On 17 October, Currall, USF St. Petersburg Chancellor Martin Tadlock, and USF Sarasota / Manatee Chancellor Karen Holbrook announced two major revisions to the consolidation proposal (in addition to assurances of transparency and provision of adequate resources to students) (see also the revision):
Florida Politics and the Tampa Bay Times reported that the critics were mollified, and the Times editorialized that, "The revisions revealed Thursday are a substantial improvement, benefit the entire university and treat the St. Petersburg campus much more fairly."
Whether this threads the needle remains to be seen: we have yet to hear from the accreditor.
Ilene Berson is a Professor of Early Childhood Education. She received a $500 travel scholarship to attend the American Educational Research Association (AERA) Annual Meeting in Toronto, Canada in April 2019. There she presented a paper session on Digital Play with Tangible Technologies in Australian and American Preschools (jointly with M. Berson, W. Luo, and V. Damjoanovic of USF, and K. Murcia of Curtin University) and a poster on Excursion Into Empathy: Exploring Prejudice With Virtual Reality (jointly with M. Berson of USF, J. Ward of Kennesaw State, and C. Wiedeman). This is her account.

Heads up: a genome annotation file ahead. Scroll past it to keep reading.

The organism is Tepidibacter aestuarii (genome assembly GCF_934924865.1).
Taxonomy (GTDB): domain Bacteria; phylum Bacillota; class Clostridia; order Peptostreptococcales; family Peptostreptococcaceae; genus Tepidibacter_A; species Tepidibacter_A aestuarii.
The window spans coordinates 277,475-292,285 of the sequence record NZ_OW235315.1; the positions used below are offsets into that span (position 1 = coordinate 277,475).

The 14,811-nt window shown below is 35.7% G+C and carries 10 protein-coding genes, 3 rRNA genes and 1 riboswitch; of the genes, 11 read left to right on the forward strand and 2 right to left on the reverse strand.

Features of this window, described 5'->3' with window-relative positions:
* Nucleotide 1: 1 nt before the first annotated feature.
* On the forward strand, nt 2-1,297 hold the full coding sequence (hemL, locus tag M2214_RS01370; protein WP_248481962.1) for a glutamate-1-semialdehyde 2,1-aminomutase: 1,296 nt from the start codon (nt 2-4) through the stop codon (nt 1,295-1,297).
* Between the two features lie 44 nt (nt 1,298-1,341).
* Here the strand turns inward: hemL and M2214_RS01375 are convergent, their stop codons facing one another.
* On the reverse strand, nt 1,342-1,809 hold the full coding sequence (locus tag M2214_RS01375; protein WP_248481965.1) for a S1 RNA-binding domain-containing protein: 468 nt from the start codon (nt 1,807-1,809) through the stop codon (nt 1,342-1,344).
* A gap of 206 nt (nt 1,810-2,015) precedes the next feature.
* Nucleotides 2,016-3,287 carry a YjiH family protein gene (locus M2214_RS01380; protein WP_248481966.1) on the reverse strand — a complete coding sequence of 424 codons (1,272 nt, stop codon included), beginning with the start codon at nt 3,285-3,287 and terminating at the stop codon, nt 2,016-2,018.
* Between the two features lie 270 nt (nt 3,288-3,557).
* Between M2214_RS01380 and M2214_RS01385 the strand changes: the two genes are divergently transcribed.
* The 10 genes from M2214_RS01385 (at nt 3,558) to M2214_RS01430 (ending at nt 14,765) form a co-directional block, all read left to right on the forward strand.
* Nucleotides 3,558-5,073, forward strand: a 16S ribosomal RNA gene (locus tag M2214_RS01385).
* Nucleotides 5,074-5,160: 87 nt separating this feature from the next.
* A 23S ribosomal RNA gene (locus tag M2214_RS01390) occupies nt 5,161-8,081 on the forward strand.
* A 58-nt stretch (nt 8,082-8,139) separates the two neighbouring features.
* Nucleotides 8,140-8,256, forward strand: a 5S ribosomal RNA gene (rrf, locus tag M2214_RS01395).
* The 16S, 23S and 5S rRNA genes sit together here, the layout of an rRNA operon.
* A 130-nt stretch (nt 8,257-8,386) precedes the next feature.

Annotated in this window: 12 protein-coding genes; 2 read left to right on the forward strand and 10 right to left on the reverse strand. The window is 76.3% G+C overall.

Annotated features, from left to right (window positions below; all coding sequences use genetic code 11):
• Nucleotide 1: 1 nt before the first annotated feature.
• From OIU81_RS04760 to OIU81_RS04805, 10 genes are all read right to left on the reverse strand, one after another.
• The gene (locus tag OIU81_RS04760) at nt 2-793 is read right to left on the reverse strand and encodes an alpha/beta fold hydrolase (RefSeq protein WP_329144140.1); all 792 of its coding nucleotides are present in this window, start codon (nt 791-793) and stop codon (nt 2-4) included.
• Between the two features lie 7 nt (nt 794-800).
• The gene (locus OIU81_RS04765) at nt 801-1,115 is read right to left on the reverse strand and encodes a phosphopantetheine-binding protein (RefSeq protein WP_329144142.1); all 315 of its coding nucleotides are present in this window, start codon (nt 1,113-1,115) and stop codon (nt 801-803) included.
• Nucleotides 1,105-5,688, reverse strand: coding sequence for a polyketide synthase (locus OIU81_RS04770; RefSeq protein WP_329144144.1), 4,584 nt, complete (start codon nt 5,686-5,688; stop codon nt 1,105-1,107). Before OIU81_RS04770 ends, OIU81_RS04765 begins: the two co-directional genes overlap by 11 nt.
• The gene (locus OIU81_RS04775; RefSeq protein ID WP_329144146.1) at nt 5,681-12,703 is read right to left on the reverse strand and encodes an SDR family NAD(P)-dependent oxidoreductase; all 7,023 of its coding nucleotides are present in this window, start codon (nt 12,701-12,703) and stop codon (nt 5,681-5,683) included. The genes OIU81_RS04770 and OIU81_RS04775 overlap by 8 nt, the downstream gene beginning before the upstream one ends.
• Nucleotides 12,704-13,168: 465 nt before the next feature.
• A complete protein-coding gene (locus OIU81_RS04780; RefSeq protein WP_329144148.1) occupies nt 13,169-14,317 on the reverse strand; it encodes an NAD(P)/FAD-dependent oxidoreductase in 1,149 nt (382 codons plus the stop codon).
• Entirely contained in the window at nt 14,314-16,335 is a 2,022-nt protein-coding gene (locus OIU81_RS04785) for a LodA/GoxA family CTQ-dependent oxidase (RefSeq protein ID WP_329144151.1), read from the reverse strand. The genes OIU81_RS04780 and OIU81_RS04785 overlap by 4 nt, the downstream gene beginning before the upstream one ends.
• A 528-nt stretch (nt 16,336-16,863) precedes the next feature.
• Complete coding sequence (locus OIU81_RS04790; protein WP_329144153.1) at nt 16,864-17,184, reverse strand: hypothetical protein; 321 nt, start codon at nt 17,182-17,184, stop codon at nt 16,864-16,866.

As part of an international research collaboration, my colleagues and I have documented and compared across countries how young children develop computational thinking while coding tangible technologies or 'robots' in a play-based emergent curriculum. Drawing on implementation data from preschools in Australia and the U.S., our findings reflect comparative cross-national perspectives on pedagogic approaches to promote children's technological learning outcomes. The integration of digital play with tangible technologies in early childhood classrooms offers young learners access to resources to apply their developing academic knowledge and skills in authentic ways. My presentation highlighted strategies that helped teachers demystify the process of engaging young learners with tangible technologies and showcased how the robotic manipulatives served as catalysts for peer collaboration, socio-emotional regulation, and creative problem solving.
Chapter Meeting tomorrow Friday, November 8, at noon, on USF Tampa campus, in EDU 261.